From The Dawghouse

A cold wave blew through yesterday, by absolute sheer coincidence reaching campus at the same time the chilling news arrived. Another complete coincidence: I just checked on-line to find that the current temperature in Buffalo, N.Y., is practically the same right now as in the Mississippi Delta. I could not possibly make this up, any more than one could the life and career story of Kent Hull.

An alert for younger generations: there will be archaic phrases and names used herein that mean little or nothing to y'all, such as ‘USFL' and ‘Jacobs Trophy' and ‘Bear Bryant'. That's OK, I count at least forty current Bulldog players who had not been born when Kent Hull and the Bills won the first of their four-straight AFC championships. For that matter several were yet to be birthed when Hull made the last of his consecutive Super Bowl starts. So indulge us elders as we delve into true Mississippi State history here.

And in so doing, honor one of the truly great Bulldogs of his and any era.

Admittedly in my business we throw ‘great' around far too often. Yet no one with a genuine appreciation of Bulldog football and Mississippi State, what we are and are supposed to stand for, hesitates to call Kent great. Even if the man himself would have shrugged it off as easily as he once did SEC and later NFL defenders. If ever there was an all-time Bulldog legend who cared less for such attention, I can't recall. Of course he was an offensive lineman and as we who work football any length of time discover, blockers are the ideal athletes at not taking themselves too seriously. Centers, most of all.

I suppose I should state, do not look for an impartial opinion here. I met Kent first as a student worker for the sports information office in 1979 when he was a raw freshman center, not expected to play that year. His other three varsity years I was the assistant publicist for State. So I am blatantly prejudiced in his favor and that's that. I won't argue if my own elders proclaim Hal Easterwood or Tom Goode or Richard Keys as the best State center ever; for that matter Eric Allen and Lee Ford won All-SEC honors which Hull did not in his 1979-82 tenure.

But I can explain that easily enough. Hull played at the same time as guard Wayne Harris, who won consecutive Jacobs Blocking Trophies given back then to the best offensive lineman in the SEC. So Kent played in his classmate and teammate's sizable media shadow, and even went along to the USFL. Nope, not drafted by the NFL, either. Funny how things turned out, eh?

Because it was after the short-lived other league folded that Hull and Jim Kelly became a team picked up in 1986 by Buffalo, and the rest was history. Even as Kelly and back Thurman Thomas re-wrote offensive records, Hull was the key. It was common, and comic, knowledge how Hull was as much the ‘quarterback' calling plays as the guy taking his snaps. Not so coincidentally a reprise of his labors alongside John Bond in the Bulldog days, hey? What pairings. And what teams. And if Kent didn't earn a Super Bowl ring—something MSU teammate and title game opponent Johnie Cooks of the N.Y. Giants never let him or the rest of us forget—well, three All-Pro honors sorta offset the lack.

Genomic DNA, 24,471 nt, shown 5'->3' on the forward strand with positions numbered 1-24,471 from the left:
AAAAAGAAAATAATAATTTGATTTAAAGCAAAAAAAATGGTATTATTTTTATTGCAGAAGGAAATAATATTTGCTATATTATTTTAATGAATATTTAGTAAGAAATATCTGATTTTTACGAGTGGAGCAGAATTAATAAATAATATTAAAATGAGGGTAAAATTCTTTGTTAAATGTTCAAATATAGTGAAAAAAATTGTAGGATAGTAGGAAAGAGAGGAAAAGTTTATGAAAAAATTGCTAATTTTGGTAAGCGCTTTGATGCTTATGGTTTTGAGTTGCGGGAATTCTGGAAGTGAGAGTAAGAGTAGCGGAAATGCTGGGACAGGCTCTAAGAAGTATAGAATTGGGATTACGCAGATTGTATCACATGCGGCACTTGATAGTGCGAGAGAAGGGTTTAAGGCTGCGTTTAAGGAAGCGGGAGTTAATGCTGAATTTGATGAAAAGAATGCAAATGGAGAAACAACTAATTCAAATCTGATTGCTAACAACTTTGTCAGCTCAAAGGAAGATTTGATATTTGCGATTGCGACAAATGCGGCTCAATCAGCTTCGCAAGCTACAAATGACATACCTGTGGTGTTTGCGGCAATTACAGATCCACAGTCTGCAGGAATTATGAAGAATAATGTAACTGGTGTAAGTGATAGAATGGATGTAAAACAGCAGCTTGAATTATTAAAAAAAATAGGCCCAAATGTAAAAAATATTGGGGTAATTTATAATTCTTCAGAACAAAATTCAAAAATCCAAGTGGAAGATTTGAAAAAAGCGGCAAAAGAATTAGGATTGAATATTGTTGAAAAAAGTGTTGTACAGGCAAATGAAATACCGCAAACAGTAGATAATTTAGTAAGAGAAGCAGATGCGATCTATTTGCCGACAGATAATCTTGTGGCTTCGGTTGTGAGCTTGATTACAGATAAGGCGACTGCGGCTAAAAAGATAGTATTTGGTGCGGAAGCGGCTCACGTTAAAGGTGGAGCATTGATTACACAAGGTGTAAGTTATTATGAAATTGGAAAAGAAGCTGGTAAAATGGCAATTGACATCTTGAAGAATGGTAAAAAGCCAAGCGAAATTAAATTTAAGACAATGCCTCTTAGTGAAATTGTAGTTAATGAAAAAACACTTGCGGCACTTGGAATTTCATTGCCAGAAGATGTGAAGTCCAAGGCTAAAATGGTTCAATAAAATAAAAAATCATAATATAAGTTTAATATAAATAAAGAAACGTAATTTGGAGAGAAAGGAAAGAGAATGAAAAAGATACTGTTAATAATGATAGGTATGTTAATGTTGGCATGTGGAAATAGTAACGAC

Today the public is reading all sorts of retrospectives, many handled better than this one, of Hull's deeds off the field. Such as the charitable work, most notably with the Batson Hospital for Children in Jackson for which he sponsored summer golf tournaments and brought professional friends to play. The public saw that, but wasn't as aware of lower-key outreaches to prisoners, and being a life-long fixture at church. And speaking of family, I wasn't aware until yesterday that only a weekend ago he was at son Drew's wedding.

And on and on and on we could go here, but that'd just hit the highlights. I prefer recalling the Mississippi boy and farming man of his post-football years. More than once our paths crossed as Kent was leaving the Bryan Building, truck decorated by pounds of Delta dirt and boots worn straight from muddy fields that morning. He'd have made the drive over to take care of some business or buy tickets or just visit with Strat. Then it was back to the spread outside Greenwood. And of course he could be found around the stadium on home game days, only his impressive physique hinting he was a former Bulldog himself. At least until recently. I'd heard the health was increasingly worrisome.

Even so it was still an emotional gut-kick to get the Tuesday news. It's one thing for an old p.r. guy to have a coach or staff member from back in the younger days pass on. It's entirely different for one of ‘your' players to leave so soon. Especially a guy who I literally watched grow-up as a Bulldog. I'm sure I could never have convinced any later-generation fan who only knew Hull as the 300-pound NFL bulwark, that he first set foot on a college field weighing all of 215 pounds.

It's true. Hull made all-state at Greenwood High, as a center, and was signed by Bob Tyler—part of arguably the second-best overall recruiting class in MSU annals—as a development project. Now it needs noting again for the youth among us that oncest upon a time a good-sized SEC lineman was 240 to 250 pounds. Today that is a quarterback. He was son of a State basketball star, Charlie Hull, too, and at 6-5 tall was assuredly going to grow into his frame and his future.

Well, the future came a lot sooner than any expected. An irreplaceable advantage of the old Dawgs' Bite format was, well, we have old Dawgs' Bite issues for historical reference. I pulled out the 1979-80 volume year this morning to clear up some details, such as when Hull broke into the lineup. I knew the '79 team lost both veteran centers (Bill Bell, Greg Benefield) to injuries for various stretches. Hull's first serious playing time was in the loss at Maryland, and here I reprint the Emory Bellard quotes editor Joe Dier obtained afterwards.